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## Ordinal types

There are three kinds of ordinal types: enumerations, subranges,
and integers.

There are two integer types, which in order of increasing range
and precision are `INTEGER` and `LONGINT`.

An enumeration type is declared like this:

TYPE T = {id_1, id_2, ..., id_n}

where the `id`'s are distinct identifiers. The type `T` is an
ordered set of `n` values; the expression `T.id_i` denotes
the `i`'th value of the type in increasing order. The empty enumeration
`{ }` is allowed.
Integers
and enumeration elements are collectively called *ordinal values*.
The *base type* of an ordinal value `v` is
`INTEGER` (or `LONGINT`) if `v` is an integer (or
extended precision integer, respectively), otherwise it is the unique
enumeration type that contains `v`.

A
subrange type is declared like this:

TYPE T = [Lo..Hi]

where `Lo` and `Hi` are two ordinal values with the same
base type, called the base type of the subrange. The values of `T`
are all the values from `Lo` to `Hi` inclusive.
`Lo` and `Hi` must be
constant expressions.
If `Lo` exceeds `Hi`, the subrange is empty.
The operators
`ORD` and `VAL`
convert between enumerations and integers.
The operators
`FIRST`,
`LAST`,
and
`NUMBER`
applied to an ordinal type return the first element, last element,
and number of elements, respectively.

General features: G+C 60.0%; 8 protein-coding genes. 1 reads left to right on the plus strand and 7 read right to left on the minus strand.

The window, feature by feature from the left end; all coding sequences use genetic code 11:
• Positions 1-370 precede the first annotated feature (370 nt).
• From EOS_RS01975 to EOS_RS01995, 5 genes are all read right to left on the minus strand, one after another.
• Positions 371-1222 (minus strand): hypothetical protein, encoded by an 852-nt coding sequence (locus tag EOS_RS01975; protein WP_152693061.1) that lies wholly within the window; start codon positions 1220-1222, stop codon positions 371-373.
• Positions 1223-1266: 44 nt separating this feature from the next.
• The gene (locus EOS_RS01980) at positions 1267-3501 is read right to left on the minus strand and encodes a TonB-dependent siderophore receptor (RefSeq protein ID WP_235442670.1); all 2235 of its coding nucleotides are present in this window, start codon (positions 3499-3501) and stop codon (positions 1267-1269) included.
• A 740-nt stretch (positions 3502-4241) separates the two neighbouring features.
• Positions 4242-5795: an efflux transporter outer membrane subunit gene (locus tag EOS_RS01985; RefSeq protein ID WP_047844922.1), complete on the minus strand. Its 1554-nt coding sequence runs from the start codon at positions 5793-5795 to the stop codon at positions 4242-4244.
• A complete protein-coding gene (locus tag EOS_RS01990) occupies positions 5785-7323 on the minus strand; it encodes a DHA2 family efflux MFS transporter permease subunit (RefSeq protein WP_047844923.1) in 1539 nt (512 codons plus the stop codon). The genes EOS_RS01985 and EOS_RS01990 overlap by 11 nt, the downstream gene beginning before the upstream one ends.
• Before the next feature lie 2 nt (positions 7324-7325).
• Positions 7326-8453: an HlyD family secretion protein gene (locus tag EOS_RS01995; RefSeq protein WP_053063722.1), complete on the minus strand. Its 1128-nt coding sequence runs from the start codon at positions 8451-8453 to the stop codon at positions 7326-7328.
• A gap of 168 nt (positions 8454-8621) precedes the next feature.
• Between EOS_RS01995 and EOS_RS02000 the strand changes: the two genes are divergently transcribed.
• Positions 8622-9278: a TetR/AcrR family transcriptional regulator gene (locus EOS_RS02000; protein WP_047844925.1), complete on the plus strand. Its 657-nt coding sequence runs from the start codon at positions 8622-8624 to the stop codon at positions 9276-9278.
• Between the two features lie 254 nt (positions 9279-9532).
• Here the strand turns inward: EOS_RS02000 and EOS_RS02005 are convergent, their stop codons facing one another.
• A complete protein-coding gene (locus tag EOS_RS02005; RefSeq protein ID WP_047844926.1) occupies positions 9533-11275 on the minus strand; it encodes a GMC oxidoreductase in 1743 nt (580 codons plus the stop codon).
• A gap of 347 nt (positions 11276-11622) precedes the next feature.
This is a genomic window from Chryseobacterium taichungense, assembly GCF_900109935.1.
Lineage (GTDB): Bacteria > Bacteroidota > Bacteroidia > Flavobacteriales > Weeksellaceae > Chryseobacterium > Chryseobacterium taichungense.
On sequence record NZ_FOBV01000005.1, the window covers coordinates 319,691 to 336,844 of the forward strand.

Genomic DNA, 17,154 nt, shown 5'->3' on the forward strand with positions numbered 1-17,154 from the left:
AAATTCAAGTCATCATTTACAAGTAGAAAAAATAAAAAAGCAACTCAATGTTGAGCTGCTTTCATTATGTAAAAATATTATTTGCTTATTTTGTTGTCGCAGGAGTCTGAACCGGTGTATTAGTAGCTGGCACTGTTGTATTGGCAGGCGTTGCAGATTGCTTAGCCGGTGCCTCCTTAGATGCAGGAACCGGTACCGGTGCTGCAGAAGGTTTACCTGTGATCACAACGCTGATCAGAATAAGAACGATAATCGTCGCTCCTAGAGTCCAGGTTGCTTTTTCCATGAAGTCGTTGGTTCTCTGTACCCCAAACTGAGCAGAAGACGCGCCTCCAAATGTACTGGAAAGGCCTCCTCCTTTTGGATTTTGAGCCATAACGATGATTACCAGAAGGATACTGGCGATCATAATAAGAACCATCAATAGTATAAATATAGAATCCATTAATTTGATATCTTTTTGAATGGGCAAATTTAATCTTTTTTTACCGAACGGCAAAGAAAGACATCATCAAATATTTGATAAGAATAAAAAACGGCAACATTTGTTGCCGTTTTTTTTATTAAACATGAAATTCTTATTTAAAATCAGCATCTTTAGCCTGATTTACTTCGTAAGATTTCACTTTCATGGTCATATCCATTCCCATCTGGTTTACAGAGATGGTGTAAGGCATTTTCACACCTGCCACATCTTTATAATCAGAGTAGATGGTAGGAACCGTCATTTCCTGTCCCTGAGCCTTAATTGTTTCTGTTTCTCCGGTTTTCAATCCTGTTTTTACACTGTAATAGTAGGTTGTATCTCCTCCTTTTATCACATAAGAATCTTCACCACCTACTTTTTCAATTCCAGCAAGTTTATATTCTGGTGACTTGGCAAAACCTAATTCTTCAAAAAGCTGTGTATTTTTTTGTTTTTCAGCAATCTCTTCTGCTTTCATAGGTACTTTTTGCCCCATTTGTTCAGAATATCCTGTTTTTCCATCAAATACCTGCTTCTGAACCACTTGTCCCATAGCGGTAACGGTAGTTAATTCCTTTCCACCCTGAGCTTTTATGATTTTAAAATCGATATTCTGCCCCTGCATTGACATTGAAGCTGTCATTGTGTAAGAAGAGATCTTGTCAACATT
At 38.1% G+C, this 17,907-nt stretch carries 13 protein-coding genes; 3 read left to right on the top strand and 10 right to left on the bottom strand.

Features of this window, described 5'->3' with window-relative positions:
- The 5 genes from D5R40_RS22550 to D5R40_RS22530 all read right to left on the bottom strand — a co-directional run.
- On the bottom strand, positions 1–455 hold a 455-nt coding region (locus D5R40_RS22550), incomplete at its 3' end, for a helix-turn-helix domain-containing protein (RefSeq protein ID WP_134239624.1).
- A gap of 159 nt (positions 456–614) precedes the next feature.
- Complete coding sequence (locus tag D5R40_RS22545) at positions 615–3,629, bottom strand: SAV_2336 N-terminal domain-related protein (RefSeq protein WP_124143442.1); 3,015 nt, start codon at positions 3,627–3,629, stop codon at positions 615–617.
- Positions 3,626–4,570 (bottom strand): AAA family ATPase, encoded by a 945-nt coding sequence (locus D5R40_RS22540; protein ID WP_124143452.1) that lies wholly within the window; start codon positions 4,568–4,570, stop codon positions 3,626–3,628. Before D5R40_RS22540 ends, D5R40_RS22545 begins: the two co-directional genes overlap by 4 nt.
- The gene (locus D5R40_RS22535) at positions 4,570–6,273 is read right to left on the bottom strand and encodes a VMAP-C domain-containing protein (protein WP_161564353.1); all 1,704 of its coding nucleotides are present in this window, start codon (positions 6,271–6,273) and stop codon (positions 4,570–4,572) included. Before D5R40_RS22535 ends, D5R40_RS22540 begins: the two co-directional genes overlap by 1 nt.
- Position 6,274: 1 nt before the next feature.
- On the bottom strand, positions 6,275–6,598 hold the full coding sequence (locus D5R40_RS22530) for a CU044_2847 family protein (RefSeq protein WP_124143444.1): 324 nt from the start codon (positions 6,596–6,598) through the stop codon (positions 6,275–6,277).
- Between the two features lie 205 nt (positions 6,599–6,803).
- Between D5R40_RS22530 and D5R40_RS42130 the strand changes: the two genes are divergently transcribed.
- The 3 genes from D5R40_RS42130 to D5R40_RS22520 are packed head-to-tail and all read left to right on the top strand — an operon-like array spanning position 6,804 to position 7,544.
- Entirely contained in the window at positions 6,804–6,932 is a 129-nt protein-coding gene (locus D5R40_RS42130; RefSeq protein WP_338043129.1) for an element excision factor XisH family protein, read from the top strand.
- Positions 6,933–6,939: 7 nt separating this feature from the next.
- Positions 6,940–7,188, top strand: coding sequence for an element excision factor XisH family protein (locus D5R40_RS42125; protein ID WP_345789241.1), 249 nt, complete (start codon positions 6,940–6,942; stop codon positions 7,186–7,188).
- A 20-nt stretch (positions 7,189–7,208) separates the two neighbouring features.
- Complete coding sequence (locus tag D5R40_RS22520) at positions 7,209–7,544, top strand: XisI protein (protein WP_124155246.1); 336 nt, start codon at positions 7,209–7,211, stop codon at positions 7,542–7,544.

Here
are the predeclared ordinal types:

INTEGER All integers naturally represented by the implementation
LONGINT Extended precision integers, at least as precise as `INTEGER`
CARDINAL Behaves just like the subrange `[0..LAST(INTEGER)]`
BOOLEAN The enumeration `{FALSE, TRUE}`
CHAR An enumeration containing at least 256 elements

The first 256 elements of type `CHAR` represent characters in the
ISO-Latin-1 code, which is an extension of ASCII. The language does
not specify the names of the elements of the `CHAR` enumeration.
The syntax for character literals is specified in the section on
literals.
`FALSE` and `TRUE` are predeclared
synonyms for `BOOLEAN.FALSE` and `BOOLEAN.TRUE`.
Each distinct enumeration type introduces a new collection of values,
but a subrange type reuses the values from the underlying type. For
example:

TYPE
T1 = {A, B, C};
T2 = {A, B, C};
U1 = [T1.A..T1.C];
U2 = [T1.A..T2.C]; (* sic *)
V = {A, B}

`T1` and `T2` are the same type, since they have the same
expanded definition. In particular, `T1.C = T2.C` and therefore
`U1` and `U2` are also the same type. But the types `T1`
and `U1` are distinct, although they contain the same values,
because the expanded definition of `T1` is an enumeration while the
expanded definition of `U1` is a subrange.
The type `V` is a third type whose values `V.A` and `V.B`
are not related to the values `T1.A` and `T1.B`.

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